One of two Daihonzan (head temples) of the Soto school of Zen Buddhism, with modern buildings in the spacious temple grounds. You can practice Zen meditation here.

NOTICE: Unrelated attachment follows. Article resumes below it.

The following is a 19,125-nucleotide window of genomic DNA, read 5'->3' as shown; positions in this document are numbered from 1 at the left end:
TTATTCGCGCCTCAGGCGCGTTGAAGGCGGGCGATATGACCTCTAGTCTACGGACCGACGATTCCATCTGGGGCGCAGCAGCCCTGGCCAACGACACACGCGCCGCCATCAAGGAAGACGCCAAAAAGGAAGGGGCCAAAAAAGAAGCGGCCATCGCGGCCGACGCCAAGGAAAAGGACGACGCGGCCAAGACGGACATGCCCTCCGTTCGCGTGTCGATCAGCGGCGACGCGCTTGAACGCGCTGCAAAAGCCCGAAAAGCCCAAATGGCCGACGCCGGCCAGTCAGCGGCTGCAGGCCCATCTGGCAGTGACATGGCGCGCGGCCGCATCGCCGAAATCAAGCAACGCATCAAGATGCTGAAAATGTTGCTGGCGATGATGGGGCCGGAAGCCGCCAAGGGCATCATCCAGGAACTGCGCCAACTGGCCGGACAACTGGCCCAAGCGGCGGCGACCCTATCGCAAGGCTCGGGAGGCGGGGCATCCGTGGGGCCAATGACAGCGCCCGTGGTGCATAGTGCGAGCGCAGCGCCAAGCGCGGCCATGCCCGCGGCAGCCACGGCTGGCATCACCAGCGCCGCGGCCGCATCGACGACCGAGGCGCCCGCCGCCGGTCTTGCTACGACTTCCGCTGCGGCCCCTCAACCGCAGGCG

Inside the spacious grounds of Soji-ji Temple are a number of buildings related to the Buddhist temple. The palace of the main hall, called Daisodo (Founder's Hall), has a spacious room with 1,000 mats; Sanmon Gate, built with reinforced concrete, is the largest such structure in Japan. School buildings ranging from kindergarten to college give the temple a modern air — but its history dates back as far as the 13th century, when Dogen founded the Soto school of Zen Buddhism based on what he had learned from Chinese Buddhist temples. Soji-ji Temple, which currently shares the distinction of Daihonzan (head temple) with Eihei-ji Temple in Fukui, was built in 1312 by Keizan Zenshi on Ishikawa's Noto Peninsula. In 1907, the temple was reconstructed in Yokohama after the original edifice burned down. Here, on higher ground, you can enjoy the panoramic views of both Tokyo Bay and Boso Pensula to the east that attract a huge number of visitors. Soji-ji Temple is also known as an international training ground for those wishing to learn about and practice Zen meditation. An eight-minute walk from the West Exit of Tsurumi Station on the Keihin Tohoku Line.